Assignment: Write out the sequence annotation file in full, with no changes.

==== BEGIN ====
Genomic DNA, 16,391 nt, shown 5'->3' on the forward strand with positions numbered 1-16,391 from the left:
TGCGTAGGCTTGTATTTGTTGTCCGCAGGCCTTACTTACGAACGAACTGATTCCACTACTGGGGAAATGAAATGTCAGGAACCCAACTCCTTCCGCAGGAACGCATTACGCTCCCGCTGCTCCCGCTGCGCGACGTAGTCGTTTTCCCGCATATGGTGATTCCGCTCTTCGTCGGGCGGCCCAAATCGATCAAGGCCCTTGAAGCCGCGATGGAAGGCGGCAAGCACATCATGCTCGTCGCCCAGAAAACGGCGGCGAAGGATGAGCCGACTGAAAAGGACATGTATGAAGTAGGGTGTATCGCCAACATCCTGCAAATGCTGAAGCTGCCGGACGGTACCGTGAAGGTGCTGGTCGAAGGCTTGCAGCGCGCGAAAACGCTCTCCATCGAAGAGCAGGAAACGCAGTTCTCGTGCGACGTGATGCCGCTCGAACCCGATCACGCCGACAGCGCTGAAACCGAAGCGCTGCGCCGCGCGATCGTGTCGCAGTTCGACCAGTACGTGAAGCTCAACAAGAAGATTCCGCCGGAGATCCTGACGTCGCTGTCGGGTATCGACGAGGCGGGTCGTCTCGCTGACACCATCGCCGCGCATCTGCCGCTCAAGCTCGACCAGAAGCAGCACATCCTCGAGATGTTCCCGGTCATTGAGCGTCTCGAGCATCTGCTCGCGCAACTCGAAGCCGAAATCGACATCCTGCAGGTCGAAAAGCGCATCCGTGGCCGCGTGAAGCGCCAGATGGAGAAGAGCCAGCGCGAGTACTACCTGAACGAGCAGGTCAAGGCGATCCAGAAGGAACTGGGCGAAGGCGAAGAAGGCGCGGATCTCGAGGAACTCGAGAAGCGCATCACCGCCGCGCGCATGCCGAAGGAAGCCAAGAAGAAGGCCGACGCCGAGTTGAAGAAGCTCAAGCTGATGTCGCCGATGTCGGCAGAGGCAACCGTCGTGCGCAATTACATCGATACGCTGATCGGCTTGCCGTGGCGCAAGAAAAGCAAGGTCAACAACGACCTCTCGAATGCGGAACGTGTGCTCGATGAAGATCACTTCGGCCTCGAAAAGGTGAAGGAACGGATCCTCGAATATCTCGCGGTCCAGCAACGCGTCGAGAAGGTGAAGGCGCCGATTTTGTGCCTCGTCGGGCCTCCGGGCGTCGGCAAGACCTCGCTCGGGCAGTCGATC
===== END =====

Genomic DNA, 16,391 nt, shown 5'->3' on the forward strand with positions numbered 1-16,391 from the left:
TGCGTAGGCTTGTATTTGTTGTCCGCAGGCCTTACTTACGAACGAACTGATTCCACTACTGGGGAAATGAAATGTCAGGAACCCAACTCCTTCCGCAGGAACGCATTACGCTCCCGCTGCTCCCGCTGCGCGACGTAGTCGTTTTCCCGCATATGGTGATTCCGCTCTTCGTCGGGCGGCCCAAATCGATCAAGGCCCTTGAAGCCGCGATGGAAGGCGGCAAGCACATCATGCTCGTCGCCCAGAAAACGGCGGCGAAGGATGAGCCGACTGAAAAGGACATGTATGAAGTAGGGTGTATCGCCAACATCCTGCAAATGCTGAAGCTGCCGGACGGTACCGTGAAGGTGCTGGTCGAAGGCTTGCAGCGCGCGAAAACGCTCTCCATCGAAGAGCAGGAAACGCAGTTCTCGTGCGACGTGATGCCGCTCGAACCCGATCACGCCGACAGCGCTGAAACCGAAGCGCTGCGCCGCGCGATCGTGTCGCAGTTCGACCAGTACGTGAAGCTCAACAAGAAGATTCCGCCGGAGATCCTGACGTCGCTGTCGGGTATCGACGAGGCGGGTCGTCTCGCTGACACCATCGCCGCGCATCTGCCGCTCAAGCTCGACCAGAAGCAGCACATCCTCGAGATGTTCCCGGTCATTGAGCGTCTCGAGCATCTGCTCGCGCAACTCGAAGCCGAAATCGACATCCTGCAGGTCGAAAAGCGCATCCGTGGCCGCGTGAAGCGCCAGATGGAGAAGAGCCAGCGCGAGTACTACCTGAACGAGCAGGTCAAGGCGATCCAGAAGGAACTGGGCGAAGGCGAAGAAGGCGCGGATCTCGAGGAACTCGAGAAGCGCATCACCGCCGCGCGCATGCCGAAGGAAGCCAAGAAGAAGGCCGACGCCGAGTTGAAGAAGCTCAAGCTGATGTCGCCGATGTCGGCAGAGGCAACCGTCGTGCGCAATTACATCGATACGCTGATCGGCTTGCCGTGGCGCAAGAAAAGCAAGGTCAACAACGACCTCTCGAATGCGGAACGTGTGCTCGATGAAGATCACTTCGGCCTCGAAAAGGTGAAGGAACGGATCCTCGAATATCTCGCGGTCCAGCAACGCGTCGAGAAGGTGAAGGCGCCGATTTTGTGCCTCGTCGGGCCTCCGGGCGTCGGCAAGACCTCGCTCGGGCAGTCGATC